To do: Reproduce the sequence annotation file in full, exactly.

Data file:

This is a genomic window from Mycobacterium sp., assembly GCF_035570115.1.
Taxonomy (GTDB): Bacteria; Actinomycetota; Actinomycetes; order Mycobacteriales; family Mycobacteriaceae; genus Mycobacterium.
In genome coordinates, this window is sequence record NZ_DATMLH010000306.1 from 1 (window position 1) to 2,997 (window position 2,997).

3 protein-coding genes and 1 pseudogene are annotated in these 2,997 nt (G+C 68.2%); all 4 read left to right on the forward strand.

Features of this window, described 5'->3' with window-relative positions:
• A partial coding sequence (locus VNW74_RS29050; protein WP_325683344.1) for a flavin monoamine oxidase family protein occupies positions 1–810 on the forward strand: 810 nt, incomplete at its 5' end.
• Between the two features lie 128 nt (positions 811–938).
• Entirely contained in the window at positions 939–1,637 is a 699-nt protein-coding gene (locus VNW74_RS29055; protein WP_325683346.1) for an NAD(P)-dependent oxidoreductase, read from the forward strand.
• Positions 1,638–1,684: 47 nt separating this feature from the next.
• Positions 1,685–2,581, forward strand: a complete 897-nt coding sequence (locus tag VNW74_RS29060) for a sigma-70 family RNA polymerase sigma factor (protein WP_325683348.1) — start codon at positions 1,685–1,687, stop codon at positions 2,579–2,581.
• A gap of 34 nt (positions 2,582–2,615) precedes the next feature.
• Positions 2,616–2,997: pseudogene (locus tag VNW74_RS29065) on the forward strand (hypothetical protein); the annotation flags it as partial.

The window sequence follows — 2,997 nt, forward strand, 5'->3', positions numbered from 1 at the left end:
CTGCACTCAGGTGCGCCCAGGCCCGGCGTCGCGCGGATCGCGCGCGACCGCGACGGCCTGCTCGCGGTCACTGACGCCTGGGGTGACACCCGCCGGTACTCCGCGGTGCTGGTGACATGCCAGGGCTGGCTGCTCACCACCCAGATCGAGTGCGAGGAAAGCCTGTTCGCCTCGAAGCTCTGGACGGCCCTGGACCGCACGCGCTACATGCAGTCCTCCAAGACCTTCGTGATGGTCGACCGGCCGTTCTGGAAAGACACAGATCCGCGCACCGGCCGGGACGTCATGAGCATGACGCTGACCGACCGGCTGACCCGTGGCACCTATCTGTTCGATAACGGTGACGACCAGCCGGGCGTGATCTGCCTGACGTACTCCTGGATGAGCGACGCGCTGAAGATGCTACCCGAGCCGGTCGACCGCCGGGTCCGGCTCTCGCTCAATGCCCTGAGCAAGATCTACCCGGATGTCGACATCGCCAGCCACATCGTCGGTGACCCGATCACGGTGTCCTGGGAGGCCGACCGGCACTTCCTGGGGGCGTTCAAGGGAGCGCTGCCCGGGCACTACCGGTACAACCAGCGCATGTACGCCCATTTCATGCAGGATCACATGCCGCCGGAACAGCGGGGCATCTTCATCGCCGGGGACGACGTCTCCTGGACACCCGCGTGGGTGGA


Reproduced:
This is a genomic window from Mycobacterium sp., assembly GCF_035570115.1.
Taxonomy (GTDB): Bacteria; Actinomycetota; Actinomycetes; order Mycobacteriales; family Mycobacteriaceae; genus Mycobacterium.
In genome coordinates, this window is sequence record NZ_DATMLH010000306.1 from 1 (window position 1) to 2,997 (window position 2,997).

3 protein-coding genes and 1 pseudogene are annotated in these 2,997 nt (G+C 68.2%); all 4 read left to right on the forward strand.

Features of this window, described 5'->3' with window-relative positions:
• A partial coding sequence (locus VNW74_RS29050; protein WP_325683344.1) for a flavin monoamine oxidase family protein occupies positions 1–810 on the forward strand: 810 nt, incomplete at its 5' end.
• Between the two features lie 128 nt (positions 811–938).
• Entirely contained in the window at positions 939–1,637 is a 699-nt protein-coding gene (locus VNW74_RS29055; protein WP_325683346.1) for an NAD(P)-dependent oxidoreductase, read from the forward strand.
• Positions 1,638–1,684: 47 nt separating this feature from the next.
• Positions 1,685–2,581, forward strand: a complete 897-nt coding sequence (locus tag VNW74_RS29060) for a sigma-70 family RNA polymerase sigma factor (protein WP_325683348.1) — start codon at positions 1,685–1,687, stop codon at positions 2,579–2,581.
• A gap of 34 nt (positions 2,582–2,615) precedes the next feature.
• Positions 2,616–2,997: pseudogene (locus tag VNW74_RS29065) on the forward strand (hypothetical protein); the annotation flags it as partial.

The window sequence follows — 2,997 nt, forward strand, 5'->3', positions numbered from 1 at the left end:
CTGCACTCAGGTGCGCCCAGGCCCGGCGTCGCGCGGATCGCGCGCGACCGCGACGGCCTGCTCGCGGTCACTGACGCCTGGGGTGACACCCGCCGGTACTCCGCGGTGCTGGTGACATGCCAGGGCTGGCTGCTCACCACCCAGATCGAGTGCGAGGAAAGCCTGTTCGCCTCGAAGCTCTGGACGGCCCTGGACCGCACGCGCTACATGCAGTCCTCCAAGACCTTCGTGATGGTCGACCGGCCGTTCTGGAAAGACACAGATCCGCGCACCGGCCGGGACGTCATGAGCATGACGCTGACCGACCGGCTGACCCGTGGCACCTATCTGTTCGATAACGGTGACGACCAGCCGGGCGTGATCTGCCTGACGTACTCCTGGATGAGCGACGCGCTGAAGATGCTACCCGAGCCGGTCGACCGCCGGGTCCGGCTCTCGCTCAATGCCCTGAGCAAGATCTACCCGGATGTCGACATCGCCAGCCACATCGTCGGTGACCCGATCACGGTGTCCTGGGAGGCCGACCGGCACTTCCTGGGGGCGTTCAAGGGAGCGCTGCCCGGGCACTACCGGTACAACCAGCGCATGTACGCCCATTTCATGCAGGATCACATGCCGCCGGAACAGCGGGGCATCTTCATCGCCGGGGACGACGTCTCCTGGACACCCGCGTGGGTGGA